TikTok has unveiled a #thinkb4youdo challenge to encourage Singaporean and Malaysian users to take a moment and think before they conduct dangerous acts on TikTok. #thinkb4youdo is a call to action for everyone using the platform to play their part in creating a safe and positive environment for the global community.
Popular Malaysian creators who have joined the challenge to create short videos using the #thinkb4youdo include Mark O’Dea, David Zafer and Yuki Tan. In Singapore, national taekwondo athlete Ming Wei also joined the challenge. Meanwhile, the company also works with industry experts, non-governmental organizations and industry associations worldwide to help ensure that its policies, technology, and privacy controls protect against industry-wide challenges around platform misuse.
To draw greater attention to the dangers of posting harmful content for entertainment purposes, TikTok is encouraging users to participate by shooting a video and follow the choreography while using the #thinkb4youdo sticker. Users are then encouraged to post their video along with the hashtag thinkb4youdo and set it to public, as well as share the video on other social media platforms and encourage their friends to join.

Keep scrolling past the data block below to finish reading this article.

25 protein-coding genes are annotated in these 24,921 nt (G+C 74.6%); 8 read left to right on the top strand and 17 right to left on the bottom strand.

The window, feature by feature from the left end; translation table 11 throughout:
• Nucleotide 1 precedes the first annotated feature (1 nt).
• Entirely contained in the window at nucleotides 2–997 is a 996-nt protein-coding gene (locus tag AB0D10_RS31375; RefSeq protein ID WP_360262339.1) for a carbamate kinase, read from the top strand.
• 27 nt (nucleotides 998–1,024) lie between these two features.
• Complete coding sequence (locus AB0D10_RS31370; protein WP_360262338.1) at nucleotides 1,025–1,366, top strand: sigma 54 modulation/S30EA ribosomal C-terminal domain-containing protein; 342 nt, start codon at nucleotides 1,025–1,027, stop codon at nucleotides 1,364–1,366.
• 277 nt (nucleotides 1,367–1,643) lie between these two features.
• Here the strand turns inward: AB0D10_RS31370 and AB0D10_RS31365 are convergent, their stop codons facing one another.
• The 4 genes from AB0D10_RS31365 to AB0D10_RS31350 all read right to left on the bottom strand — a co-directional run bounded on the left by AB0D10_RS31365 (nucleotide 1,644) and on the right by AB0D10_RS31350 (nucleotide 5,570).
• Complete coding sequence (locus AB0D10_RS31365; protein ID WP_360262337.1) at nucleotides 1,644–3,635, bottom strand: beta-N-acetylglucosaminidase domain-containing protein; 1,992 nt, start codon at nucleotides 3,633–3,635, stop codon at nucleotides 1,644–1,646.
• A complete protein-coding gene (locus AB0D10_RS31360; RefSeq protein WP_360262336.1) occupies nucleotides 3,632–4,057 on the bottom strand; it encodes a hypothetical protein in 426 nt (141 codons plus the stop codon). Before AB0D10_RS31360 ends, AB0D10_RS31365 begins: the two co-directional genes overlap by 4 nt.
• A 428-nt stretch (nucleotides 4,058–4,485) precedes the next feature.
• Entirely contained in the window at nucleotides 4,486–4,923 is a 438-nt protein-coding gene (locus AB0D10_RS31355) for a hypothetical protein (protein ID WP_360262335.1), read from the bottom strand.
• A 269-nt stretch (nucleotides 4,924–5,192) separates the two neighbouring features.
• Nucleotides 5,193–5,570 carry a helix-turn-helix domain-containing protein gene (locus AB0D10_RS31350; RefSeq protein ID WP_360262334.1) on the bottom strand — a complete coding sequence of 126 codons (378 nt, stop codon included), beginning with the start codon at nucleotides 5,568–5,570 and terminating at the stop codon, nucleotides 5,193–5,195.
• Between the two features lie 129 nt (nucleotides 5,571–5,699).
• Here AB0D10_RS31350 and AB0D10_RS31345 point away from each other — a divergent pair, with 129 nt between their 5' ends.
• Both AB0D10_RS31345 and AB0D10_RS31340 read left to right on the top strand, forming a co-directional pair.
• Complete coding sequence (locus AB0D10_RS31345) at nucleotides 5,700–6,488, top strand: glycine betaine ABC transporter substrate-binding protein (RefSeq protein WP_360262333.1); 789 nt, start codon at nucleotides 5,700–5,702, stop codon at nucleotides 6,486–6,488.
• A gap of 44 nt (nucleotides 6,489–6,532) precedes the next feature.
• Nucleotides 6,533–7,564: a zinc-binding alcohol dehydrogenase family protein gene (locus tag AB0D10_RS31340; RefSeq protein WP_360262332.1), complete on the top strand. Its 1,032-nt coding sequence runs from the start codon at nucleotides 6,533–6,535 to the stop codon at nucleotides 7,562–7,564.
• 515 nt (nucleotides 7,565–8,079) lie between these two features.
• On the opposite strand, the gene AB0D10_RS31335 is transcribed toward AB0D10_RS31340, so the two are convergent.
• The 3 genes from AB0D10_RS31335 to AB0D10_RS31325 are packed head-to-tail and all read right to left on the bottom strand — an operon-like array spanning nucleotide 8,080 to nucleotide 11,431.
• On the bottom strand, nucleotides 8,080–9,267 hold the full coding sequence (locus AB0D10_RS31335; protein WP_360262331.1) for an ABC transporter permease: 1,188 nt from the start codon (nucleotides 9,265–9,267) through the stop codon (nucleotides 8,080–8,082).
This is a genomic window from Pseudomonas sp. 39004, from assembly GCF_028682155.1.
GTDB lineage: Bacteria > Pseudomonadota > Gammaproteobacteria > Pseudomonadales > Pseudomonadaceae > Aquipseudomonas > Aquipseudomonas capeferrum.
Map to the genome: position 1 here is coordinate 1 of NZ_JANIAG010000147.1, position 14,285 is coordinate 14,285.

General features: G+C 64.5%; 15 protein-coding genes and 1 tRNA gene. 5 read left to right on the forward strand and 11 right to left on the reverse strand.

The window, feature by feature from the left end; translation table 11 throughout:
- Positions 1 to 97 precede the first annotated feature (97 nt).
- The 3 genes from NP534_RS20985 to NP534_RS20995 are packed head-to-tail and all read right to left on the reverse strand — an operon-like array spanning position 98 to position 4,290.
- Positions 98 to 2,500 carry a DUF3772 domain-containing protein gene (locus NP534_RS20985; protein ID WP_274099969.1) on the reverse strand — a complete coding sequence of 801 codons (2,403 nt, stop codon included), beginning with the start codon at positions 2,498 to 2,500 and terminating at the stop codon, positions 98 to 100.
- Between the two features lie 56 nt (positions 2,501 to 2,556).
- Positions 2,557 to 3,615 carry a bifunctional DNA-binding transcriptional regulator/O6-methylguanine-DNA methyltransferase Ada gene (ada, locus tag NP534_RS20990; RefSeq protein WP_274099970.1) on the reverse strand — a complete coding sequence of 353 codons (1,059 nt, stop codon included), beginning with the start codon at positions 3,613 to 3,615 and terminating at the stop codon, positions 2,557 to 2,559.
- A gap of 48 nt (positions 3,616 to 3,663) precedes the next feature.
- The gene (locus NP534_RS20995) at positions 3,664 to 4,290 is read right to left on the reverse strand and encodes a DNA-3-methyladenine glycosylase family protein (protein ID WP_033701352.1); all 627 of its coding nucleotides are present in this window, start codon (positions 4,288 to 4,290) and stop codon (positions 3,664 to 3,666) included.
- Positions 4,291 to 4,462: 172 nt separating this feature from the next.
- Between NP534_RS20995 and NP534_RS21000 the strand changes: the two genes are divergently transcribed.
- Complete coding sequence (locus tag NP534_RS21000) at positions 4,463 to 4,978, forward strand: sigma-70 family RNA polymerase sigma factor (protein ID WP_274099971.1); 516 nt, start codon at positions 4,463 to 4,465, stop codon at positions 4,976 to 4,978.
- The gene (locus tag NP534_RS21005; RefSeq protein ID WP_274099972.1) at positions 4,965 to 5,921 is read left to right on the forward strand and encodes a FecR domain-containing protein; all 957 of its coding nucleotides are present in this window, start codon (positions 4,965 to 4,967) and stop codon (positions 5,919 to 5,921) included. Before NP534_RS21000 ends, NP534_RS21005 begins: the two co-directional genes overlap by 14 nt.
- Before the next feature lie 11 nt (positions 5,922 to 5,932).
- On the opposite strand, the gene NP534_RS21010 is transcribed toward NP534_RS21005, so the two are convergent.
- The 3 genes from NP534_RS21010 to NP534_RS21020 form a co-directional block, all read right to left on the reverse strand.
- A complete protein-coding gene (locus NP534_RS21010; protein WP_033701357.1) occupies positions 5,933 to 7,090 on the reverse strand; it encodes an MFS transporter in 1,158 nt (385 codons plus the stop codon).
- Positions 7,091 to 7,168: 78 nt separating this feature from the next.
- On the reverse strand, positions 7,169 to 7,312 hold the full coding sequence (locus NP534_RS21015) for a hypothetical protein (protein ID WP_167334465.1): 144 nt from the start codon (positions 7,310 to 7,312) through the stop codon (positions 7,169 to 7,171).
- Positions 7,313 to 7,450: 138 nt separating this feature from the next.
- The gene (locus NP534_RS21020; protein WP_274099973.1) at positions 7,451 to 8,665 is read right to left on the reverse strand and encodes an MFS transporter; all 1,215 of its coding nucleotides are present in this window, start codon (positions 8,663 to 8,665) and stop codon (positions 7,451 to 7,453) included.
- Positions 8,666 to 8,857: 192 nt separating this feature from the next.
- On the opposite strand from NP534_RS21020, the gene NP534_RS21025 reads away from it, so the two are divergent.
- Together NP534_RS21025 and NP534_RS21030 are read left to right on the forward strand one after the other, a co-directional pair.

“While many turn to the platform to laugh, learn, and engage with their community, some users will inevitably post content that promotes harmful behavior such as amateur stunts or dangerous challenges. As such, we’re encouraging users to take a moment and think about the implications of posting such content, as well as follow our robust policies and tools in place to help stop these issues," Cheah Sheau Mei, user and content operations manager at TikTok Malaysia, said.
Separately, TikTok also recently launched a "Back to Business" ad credit programme comprising US$100 million in ad credits for small and mid-sized businesses globally to use on their journey to rebuilding the brand. Businesses in countries including Singapore, Malaysia, Indonesia and Thailand are eligible for the ad credit. The company recently withdrew from Hong Kong following the passing of a new security law and is currently mulling relocating its headquarters to London, in a bid to distance itself from its Chinese ownership, Channel NewsAsia reported. This comes as the company is under scrutiny in the US over data privacy issues.
Analysis: Will the geopolitical developments around TikTok curb its global takeover?
TikTok beefs up Indonesia team, hires Traveloka marketer Veriyanta Kusuma
TikTok eyes SMB industry, sets aside US$100m ad credits for rebuilding
Mydin's MD Ameer fronts TikTok account, sees 'vast potential' in producing more creative content
TikTok to quit Hong Kong over new security law